OWI or Operating While Intoxicated

Car crash against telephone pole by road

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OWI is an acronym for operating while intoxicated, referring to a legal charge for drunken driving. For the most part, the acronym that indicates a drunk driving charge depends on the state in which you are driving.

Common Drunk Driving Acronyms

Depending on the terminology the state's lawmakers used when creating their drunk driving laws, the charge could be referred to by the following acronyms:

  • DUI - Driving Under the Influence
  • DWI - Driving While Intoxicated
  • OUI - Operating Under the Influence While Impaired
  • OVI - Operating a Vehicle While Intoxicated
  • OWI - Operating While Intoxicated

Other acronyms are used to refer to charges related to the severity of the drunken driving charge:

  • ADWI - Aggravated Driving While Intoxicated
  • DUII-CS - Driving Under the Influence of Intoxicants: Controlled Substances
  • DUII - Driving Under the Influence of Intoxicants
  • DWAI - Driving While Ability Impaired
  • OMVI - Operating a Motor Vehicle While Impaired.

DUI Is the Most Common Term

The most common acronym used for drunken driving is DUI, which is used in most states for driving under the influence.

States that use the term DWI include Alaska, Arkansas, Connecticut, Louisiana, Missouri, Nebraska, New Jersey, New Mexico, New York, Texas, and West Virginia.

The following terms are used in the states listed below:

  • OWI - Indiana, Iowa
  • OUI - Massachusetts, Rhode Island
  • OVI - Ohio
  • DUII - Oregon

Some States Use Multiple Terms

Some jurisdictions use more than one of the above acronyms to refer to varying levels of severity of the crime and different levels of punishment. For example, some states use DUI to charge someone driving with a blood-alcohol content over the legal limit, but use DWI (driving while impaired) to charge someone who was obviously impaired but not over the legal BAC limit.

In the District of Columbia, for example, drivers can be charged with DWI, DUI, and OWI. The DWI charge is for cases where the driver was tested and had a BAC of 0.08 or higher. The police do not have to prove the driver was impaired.

Impaired, but Not Legally Drunk

A DUI charged in Washington, D.C. usually means there is no proof that the driver had a BAC over the legal limit—perhaps the driver refused a breath test—but other evidence proved that they were impaired—such as field sobriety tests or observations by the arresting officer.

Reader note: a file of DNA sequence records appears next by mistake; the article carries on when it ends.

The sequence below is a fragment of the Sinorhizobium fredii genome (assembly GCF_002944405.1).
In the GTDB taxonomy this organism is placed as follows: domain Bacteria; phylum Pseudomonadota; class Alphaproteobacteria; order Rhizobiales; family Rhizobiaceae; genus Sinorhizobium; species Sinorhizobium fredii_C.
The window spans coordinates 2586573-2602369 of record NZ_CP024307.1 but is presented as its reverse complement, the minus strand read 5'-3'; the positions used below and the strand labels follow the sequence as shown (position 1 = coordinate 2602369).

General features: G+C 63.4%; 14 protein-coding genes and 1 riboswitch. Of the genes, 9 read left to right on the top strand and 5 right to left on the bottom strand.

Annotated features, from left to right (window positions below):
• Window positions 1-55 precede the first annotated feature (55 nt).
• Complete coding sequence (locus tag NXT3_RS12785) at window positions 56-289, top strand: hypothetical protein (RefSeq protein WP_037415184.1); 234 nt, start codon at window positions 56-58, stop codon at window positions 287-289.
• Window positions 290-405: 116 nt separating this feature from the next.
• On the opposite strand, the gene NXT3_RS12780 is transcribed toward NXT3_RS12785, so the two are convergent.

A charge of OWI in the District means that the prosecution can prove the driver was driving under the influence of any amount of alcohol but does not have to prove the driver was impaired or legally intoxicated. In D.C., this charge carries the lowest penalties.

Intoxication Affects More Than Driving

Also, in some jurisdictions, OWI is used in cases in which "driving" was not involved, but the operator was intoxicated while operating a boat, heavy equipment or carrying out some other function.

As lawmakers across the United States begin to deal with the growing problem of drugged driving—driving under the influence of a drug, illegal or prescription—they are rewriting their laws to meet the new challenges.

Laws Are Changing Across the U.S.

Consequently, some states may come up with a batch of new acronyms to refer to various charges of operating while intoxicated, or they may move toward using more generalized terms to refer to driving while "impaired"—meaning under the influence of alcohol or drugs.

More states may join the majority by using DUI—driving under the influence—because it could refer to the influence of either alcohol or drugs.

It Is a Serious Offense

No matter what they call it where you are arrested for impaired driving, it is a serious offense carrying penalties that are increasing in severity across the country, as states continue to try to reduce the number of injuries and deaths on the highways.

Whether it's called a DUI, DWI or OWI, a conviction for drunken driving will cost you a staggering amount of money, immediately and in the long term. It can also cost you indirectly because it might restrict the jobs you are able to get with a DUI conviction on your record.

3 Sources
Verywell Mind uses only high-quality sources, including peer-reviewed studies, to support the facts within our articles. Read our editorial process to learn more about how we fact-check and keep our content accurate, reliable, and trustworthy.
  1. Hwang SJ, Berry F. Deterring Drunk Driving: Why Some States Go Further Than Others in Policy Innovation. Int J Environ Res Public Health. 2019;(16)10. doi:10.3390/ijerph16101749

  2. D.C. Law Library. Code of the District of Columbia.

  3. New Jersey State Police. Boating safety manual.

By Buddy T
Buddy T is an anonymous writer and founding member of the Online Al-Anon Outreach Committee with decades of experience writing about alcoholism.